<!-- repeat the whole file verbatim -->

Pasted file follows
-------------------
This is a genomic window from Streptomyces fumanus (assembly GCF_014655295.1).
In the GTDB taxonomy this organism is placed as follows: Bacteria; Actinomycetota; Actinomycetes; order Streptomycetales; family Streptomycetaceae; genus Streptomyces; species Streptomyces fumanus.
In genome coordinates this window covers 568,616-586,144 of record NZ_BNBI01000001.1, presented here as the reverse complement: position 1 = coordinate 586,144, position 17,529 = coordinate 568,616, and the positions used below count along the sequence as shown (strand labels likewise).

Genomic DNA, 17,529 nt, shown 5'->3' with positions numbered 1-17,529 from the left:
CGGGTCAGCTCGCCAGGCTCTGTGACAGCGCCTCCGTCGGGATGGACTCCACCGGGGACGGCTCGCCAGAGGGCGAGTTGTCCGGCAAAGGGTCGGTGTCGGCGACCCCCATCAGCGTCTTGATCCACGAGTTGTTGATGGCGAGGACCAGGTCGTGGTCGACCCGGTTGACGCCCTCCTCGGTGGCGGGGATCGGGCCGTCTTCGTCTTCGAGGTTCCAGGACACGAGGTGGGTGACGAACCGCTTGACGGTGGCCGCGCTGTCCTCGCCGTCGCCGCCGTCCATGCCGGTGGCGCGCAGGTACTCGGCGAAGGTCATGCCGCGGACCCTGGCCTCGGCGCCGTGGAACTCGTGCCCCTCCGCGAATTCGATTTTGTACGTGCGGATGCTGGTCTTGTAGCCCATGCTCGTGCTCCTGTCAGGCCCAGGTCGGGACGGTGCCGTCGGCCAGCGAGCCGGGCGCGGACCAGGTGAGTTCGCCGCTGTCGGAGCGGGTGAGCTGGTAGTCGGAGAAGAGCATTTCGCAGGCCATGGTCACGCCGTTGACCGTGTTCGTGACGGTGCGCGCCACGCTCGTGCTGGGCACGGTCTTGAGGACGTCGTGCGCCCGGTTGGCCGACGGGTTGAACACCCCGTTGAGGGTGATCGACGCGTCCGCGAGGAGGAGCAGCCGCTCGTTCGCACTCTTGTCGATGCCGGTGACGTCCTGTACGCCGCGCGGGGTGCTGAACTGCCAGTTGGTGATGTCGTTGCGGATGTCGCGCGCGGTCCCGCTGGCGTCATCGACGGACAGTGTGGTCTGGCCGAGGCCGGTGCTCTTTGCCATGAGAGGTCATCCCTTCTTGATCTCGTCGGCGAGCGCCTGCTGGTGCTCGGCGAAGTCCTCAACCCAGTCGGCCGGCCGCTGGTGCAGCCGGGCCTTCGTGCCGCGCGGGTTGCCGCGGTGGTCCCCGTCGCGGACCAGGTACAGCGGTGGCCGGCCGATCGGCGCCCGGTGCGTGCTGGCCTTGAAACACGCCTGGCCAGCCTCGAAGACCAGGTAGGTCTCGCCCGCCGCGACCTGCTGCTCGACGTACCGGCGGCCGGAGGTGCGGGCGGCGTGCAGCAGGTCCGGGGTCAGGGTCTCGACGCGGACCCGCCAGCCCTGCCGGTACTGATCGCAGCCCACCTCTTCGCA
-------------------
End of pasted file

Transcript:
This is a genomic window from Streptomyces fumanus (assembly GCF_014655295.1).
In the GTDB taxonomy this organism is placed as follows: Bacteria; Actinomycetota; Actinomycetes; order Streptomycetales; family Streptomycetaceae; genus Streptomyces; species Streptomyces fumanus.
In genome coordinates this window covers 568,616-586,144 of record NZ_BNBI01000001.1, presented here as the reverse complement: position 1 = coordinate 586,144, position 17,529 = coordinate 568,616, and the positions used below count along the sequence as shown (strand labels likewise).

Genomic DNA, 17,529 nt, shown 5'->3' with positions numbered 1-17,529 from the left:
CGGGTCAGCTCGCCAGGCTCTGTGACAGCGCCTCCGTCGGGATGGACTCCACCGGGGACGGCTCGCCAGAGGGCGAGTTGTCCGGCAAAGGGTCGGTGTCGGCGACCCCCATCAGCGTCTTGATCCACGAGTTGTTGATGGCGAGGACCAGGTCGTGGTCGACCCGGTTGACGCCCTCCTCGGTGGCGGGGATCGGGCCGTCTTCGTCTTCGAGGTTCCAGGACACGAGGTGGGTGACGAACCGCTTGACGGTGGCCGCGCTGTCCTCGCCGTCGCCGCCGTCCATGCCGGTGGCGCGCAGGTACTCGGCGAAGGTCATGCCGCGGACCCTGGCCTCGGCGCCGTGGAACTCGTGCCCCTCCGCGAATTCGATTTTGTACGTGCGGATGCTGGTCTTGTAGCCCATGCTCGTGCTCCTGTCAGGCCCAGGTCGGGACGGTGCCGTCGGCCAGCGAGCCGGGCGCGGACCAGGTGAGTTCGCCGCTGTCGGAGCGGGTGAGCTGGTAGTCGGAGAAGAGCATTTCGCAGGCCATGGTCACGCCGTTGACCGTGTTCGTGACGGTGCGCGCCACGCTCGTGCTGGGCACGGTCTTGAGGACGTCGTGCGCCCGGTTGGCCGACGGGTTGAACACCCCGTTGAGGGTGATCGACGCGTCCGCGAGGAGGAGCAGCCGCTCGTTCGCACTCTTGTCGATGCCGGTGACGTCCTGTACGCCGCGCGGGGTGCTGAACTGCCAGTTGGTGATGTCGTTGCGGATGTCGCGCGCGGTCCCGCTGGCGTCATCGACGGACAGTGTGGTCTGGCCGAGGCCGGTGCTCTTTGCCATGAGAGGTCATCCCTTCTTGATCTCGTCGGCGAGCGCCTGCTGGTGCTCGGCGAAGTCCTCAACCCAGTCGGCCGGCCGCTGGTGCAGCCGGGCCTTCGTGCCGCGCGGGTTGCCGCGGTGGTCCCCGTCGCGGACCAGGTACAGCGGTGGCCGGCCGATCGGCGCCCGGTGCGTGCTGGCCTTGAAACACGCCTGGCCAGCCTCGAAGACCAGGTAGGTCTCGCCCGCCGCGACCTGCTGCTCGACGTACCGGCGGCCGGAGGTGCGGGCGGCGTGCAGCAGGTCCGGGGTCAGGGTCTCGACGCGGACCCGCCAGCCCTGCCGGTACTGATCGCAGCCCACCTCTTCGCA